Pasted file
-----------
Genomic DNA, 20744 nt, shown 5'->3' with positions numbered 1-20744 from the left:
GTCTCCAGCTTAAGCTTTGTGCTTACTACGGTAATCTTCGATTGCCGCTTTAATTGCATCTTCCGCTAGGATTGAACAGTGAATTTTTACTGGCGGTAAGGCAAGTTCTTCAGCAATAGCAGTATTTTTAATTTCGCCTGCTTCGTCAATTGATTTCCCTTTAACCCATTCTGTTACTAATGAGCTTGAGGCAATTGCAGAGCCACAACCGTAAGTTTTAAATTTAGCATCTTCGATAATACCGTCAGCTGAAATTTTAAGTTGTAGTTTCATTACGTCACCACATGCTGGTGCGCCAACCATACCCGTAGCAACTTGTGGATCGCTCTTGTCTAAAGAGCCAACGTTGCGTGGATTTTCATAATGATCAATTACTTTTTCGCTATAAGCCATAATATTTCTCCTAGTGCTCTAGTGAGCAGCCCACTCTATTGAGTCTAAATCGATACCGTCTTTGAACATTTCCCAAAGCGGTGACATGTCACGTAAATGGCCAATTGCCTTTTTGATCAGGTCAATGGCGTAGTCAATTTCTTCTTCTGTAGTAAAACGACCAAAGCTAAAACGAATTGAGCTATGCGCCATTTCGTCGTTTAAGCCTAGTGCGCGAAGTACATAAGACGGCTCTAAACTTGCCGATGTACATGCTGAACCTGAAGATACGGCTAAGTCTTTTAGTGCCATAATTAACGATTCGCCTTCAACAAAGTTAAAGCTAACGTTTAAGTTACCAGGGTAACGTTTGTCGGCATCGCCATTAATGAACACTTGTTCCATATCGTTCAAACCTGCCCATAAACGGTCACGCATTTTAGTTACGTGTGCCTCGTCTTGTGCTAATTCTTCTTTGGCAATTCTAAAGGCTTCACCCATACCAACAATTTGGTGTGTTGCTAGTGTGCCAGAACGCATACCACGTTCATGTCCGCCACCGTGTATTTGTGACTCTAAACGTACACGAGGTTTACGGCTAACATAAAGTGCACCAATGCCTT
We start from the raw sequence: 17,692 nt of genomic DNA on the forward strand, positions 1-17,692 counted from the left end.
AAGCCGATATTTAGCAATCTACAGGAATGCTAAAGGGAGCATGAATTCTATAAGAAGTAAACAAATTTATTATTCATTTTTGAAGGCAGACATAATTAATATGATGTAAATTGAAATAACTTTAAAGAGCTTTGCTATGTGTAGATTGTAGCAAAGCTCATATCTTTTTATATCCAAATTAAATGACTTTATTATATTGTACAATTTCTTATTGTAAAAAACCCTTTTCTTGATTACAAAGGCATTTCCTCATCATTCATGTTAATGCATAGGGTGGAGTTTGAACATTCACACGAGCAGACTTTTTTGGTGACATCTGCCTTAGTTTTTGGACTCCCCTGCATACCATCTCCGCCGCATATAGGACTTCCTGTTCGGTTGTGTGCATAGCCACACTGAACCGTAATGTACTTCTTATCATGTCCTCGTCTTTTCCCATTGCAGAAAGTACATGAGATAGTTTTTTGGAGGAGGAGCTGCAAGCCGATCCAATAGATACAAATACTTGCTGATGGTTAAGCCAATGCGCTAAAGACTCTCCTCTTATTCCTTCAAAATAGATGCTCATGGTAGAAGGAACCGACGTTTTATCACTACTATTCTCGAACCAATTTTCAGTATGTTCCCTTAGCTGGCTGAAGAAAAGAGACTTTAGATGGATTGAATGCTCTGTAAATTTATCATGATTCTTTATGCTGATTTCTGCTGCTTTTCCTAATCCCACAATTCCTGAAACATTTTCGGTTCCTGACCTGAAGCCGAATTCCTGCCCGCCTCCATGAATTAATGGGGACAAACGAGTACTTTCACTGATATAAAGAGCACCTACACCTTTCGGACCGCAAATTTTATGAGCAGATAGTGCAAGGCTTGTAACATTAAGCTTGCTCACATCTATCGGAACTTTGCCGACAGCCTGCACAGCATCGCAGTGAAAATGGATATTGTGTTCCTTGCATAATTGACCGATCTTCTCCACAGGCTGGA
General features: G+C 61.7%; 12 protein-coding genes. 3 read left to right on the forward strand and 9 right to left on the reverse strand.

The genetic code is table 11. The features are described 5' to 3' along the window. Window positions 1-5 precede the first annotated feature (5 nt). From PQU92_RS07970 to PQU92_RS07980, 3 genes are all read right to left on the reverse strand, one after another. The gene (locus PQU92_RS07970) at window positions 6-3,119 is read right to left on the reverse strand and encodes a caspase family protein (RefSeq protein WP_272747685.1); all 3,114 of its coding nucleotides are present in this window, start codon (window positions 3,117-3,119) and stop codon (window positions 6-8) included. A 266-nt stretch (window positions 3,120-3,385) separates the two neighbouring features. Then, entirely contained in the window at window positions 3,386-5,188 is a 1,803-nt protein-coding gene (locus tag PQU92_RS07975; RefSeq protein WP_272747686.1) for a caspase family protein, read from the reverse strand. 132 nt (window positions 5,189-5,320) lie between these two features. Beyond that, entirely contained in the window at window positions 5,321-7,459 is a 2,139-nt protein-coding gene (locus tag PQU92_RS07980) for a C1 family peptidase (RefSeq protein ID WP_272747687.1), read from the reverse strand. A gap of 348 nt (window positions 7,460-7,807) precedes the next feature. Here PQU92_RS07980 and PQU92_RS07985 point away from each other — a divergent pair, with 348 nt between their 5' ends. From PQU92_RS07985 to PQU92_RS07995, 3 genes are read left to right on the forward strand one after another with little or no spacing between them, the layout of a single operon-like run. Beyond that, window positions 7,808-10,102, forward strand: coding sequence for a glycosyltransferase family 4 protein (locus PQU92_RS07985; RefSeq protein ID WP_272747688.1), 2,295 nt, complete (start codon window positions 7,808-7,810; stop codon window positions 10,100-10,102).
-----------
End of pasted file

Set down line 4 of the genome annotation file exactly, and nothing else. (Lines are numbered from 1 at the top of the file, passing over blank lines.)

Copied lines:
AAGCCGATATTTAGCAATCTACAGGAATGCTAAAGGGAGCATGAATTCTATAAGAAGTAAACAAATTTATTATTCATTTTTGAAGGCAGACATAATTAATATGATGTAAATTGAAATAACTTTAAAGAGCTTTGCTATGTGTAGATTGTAGCAAAGCTCATATCTTTTTATATCCAAATTAAATGACTTTATTATATTGTACAATTTCTTATTGTAAAAAACCCTTTTCTTGATTACAAAGGCATTTCCTCATCATTCATGTTAATGCATAGGGTGGAGTTTGAACATTCACACGAGCAGACTTTTTTGGTGACATCTGCCTTAGTTTTTGGACTCCCCTGCATACCATCTCCGCCGCATATAGGACTTCCTGTTCGGTTGTGTGCATAGCCACACTGAACCGTAATGTACTTCTTATCATGTCCTCGTCTTTTCCCATTGCAGAAAGTACATGAGATAGTTTTTTGGAGGAGGAGCTGCAAGCCGATCCAATAGATACAAATACTTGCTGATGGTTAAGCCAATGCGCTAAAGACTCTCCTCTTATTCCTTCAAAATAGATGCTCATGGTAGAAGGAACCGACGTTTTATCACTACTATTCTCGAACCAATTTTCAGTATGTTCCCTTAGCTGGCTGAAGAAAAGAGACTTTAGATGGATTGAATGCTCTGTAAATTTATCATGATTCTTTATGCTGATTTCTGCTGCTTTTCCTAATCCCACAATTCCTGAAACATTTTCGGTTCCTGACCTGAAGCCGAATTCCTGCCCGCCTCCATGAATTAATGGGGACAAACGAGTACTTTCACTGATATAAAGAGCACCTACACCTTTCGGACCGCAAATTTTATGAGCAGATAGTGCAAGGCTTGTAACATTAAGCTTGCTCACATCTATCGGAACTTTGCCGACAGCCTGCACAGCATCGCAGTGAAAATGGATATTGTGTTCCTTGCATAATTGACCGATCTTCTCCACAGGCTGGA